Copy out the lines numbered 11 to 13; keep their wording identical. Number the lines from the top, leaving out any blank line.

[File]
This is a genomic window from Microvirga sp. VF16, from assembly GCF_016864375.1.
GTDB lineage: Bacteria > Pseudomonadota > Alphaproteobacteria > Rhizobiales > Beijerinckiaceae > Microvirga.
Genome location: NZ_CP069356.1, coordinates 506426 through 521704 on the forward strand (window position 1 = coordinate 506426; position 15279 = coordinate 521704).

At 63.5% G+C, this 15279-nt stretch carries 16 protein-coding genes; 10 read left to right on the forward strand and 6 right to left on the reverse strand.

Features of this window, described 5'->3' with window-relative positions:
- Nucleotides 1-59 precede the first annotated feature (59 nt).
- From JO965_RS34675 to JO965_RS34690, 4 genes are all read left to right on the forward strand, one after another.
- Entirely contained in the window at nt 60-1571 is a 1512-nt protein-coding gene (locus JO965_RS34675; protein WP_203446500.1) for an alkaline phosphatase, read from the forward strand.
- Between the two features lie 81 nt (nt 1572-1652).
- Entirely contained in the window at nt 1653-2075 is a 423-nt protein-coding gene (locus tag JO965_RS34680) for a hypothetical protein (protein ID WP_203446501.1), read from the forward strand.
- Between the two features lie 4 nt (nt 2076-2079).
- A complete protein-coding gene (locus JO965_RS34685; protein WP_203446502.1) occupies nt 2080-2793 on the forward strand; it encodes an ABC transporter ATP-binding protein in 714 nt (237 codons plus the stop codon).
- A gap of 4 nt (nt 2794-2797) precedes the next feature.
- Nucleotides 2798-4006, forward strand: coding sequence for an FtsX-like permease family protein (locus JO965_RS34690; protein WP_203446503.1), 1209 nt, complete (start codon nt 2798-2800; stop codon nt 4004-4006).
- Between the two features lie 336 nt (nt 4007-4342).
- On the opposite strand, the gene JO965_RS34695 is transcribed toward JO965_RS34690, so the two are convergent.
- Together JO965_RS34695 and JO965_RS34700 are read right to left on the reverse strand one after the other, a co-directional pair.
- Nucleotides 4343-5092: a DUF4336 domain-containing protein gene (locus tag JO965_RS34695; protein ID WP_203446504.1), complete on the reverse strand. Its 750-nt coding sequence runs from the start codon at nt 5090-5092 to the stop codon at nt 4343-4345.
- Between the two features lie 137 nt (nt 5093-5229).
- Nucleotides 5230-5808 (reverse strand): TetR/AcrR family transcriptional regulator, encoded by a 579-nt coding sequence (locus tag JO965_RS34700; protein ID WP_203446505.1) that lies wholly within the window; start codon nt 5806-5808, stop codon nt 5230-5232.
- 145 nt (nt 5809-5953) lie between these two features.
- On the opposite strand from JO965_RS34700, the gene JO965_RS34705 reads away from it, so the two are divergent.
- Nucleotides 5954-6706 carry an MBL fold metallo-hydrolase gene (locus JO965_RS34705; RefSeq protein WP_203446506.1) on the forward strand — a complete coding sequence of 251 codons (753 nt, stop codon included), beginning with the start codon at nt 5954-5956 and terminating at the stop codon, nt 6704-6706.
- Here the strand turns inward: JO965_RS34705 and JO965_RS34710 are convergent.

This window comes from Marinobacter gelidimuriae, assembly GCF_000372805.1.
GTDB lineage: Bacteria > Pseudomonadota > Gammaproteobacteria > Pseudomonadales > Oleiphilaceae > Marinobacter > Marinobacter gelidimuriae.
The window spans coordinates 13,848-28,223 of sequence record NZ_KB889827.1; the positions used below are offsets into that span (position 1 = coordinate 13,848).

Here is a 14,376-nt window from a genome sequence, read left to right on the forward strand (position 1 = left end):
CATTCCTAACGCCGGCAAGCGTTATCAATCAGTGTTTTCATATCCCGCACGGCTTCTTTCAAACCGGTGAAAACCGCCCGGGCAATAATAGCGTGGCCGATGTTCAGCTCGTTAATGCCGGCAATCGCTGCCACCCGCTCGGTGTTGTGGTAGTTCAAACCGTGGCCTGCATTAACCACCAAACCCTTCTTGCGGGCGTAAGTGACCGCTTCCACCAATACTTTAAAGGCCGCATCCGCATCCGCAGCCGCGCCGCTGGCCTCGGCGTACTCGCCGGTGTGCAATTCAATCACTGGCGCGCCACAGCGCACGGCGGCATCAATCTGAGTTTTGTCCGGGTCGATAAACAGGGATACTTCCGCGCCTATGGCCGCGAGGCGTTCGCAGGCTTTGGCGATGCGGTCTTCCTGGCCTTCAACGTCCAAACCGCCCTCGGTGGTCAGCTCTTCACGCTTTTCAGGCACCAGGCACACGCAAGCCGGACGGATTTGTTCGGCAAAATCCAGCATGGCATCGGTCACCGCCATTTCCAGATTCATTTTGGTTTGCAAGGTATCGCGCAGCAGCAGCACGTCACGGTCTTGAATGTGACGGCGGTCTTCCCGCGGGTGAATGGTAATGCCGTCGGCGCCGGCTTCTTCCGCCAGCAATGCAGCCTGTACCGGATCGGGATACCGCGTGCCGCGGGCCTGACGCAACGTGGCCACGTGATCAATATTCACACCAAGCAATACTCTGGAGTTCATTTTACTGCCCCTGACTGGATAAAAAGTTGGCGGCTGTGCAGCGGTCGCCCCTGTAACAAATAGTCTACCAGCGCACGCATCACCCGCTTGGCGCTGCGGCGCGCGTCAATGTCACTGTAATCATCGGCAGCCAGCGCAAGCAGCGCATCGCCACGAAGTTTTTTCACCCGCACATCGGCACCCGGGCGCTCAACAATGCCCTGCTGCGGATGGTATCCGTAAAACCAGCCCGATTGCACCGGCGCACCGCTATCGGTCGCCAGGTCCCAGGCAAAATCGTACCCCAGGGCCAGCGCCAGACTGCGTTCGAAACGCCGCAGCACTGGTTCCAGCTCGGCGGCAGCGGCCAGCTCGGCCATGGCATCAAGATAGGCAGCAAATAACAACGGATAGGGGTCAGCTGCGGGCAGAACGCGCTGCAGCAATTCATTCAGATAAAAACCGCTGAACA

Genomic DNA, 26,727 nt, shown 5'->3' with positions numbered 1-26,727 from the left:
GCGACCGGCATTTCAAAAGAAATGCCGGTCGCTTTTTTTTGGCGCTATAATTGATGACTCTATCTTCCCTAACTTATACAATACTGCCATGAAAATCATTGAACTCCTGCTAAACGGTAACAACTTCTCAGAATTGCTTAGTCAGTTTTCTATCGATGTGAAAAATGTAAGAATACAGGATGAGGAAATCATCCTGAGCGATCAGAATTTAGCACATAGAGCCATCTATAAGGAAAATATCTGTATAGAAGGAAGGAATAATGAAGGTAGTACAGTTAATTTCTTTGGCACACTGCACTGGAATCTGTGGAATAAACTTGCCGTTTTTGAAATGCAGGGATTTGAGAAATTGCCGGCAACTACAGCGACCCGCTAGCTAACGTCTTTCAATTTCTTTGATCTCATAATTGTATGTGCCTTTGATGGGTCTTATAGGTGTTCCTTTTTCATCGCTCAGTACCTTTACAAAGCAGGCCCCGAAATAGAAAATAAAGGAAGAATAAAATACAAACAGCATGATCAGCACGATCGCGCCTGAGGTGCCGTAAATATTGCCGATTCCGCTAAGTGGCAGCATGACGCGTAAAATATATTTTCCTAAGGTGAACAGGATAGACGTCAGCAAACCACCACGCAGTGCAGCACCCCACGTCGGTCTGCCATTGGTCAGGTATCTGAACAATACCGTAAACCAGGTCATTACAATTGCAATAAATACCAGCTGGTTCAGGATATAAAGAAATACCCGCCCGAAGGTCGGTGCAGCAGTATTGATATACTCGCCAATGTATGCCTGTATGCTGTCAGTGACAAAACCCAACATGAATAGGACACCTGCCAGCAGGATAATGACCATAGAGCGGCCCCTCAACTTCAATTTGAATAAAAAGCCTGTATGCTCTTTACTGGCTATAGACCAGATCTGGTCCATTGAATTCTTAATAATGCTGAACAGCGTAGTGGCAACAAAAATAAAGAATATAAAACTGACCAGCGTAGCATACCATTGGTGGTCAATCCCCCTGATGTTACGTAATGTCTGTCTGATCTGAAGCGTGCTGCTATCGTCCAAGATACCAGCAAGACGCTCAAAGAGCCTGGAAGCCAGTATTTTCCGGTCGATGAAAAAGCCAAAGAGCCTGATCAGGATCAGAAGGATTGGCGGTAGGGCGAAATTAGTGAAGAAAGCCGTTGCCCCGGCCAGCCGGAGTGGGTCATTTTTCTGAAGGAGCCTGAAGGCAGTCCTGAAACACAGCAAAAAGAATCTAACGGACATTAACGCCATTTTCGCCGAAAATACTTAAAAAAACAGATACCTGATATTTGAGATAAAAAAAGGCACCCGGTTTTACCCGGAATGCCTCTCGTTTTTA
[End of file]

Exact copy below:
- Between the two features lie 4 nt (nt 2076-2079).
- A complete protein-coding gene (locus JO965_RS34685; protein WP_203446502.1) occupies nt 2080-2793 on the forward strand; it encodes an ABC transporter ATP-binding protein in 714 nt (237 codons plus the stop codon).
- A gap of 4 nt (nt 2794-2797) precedes the next feature.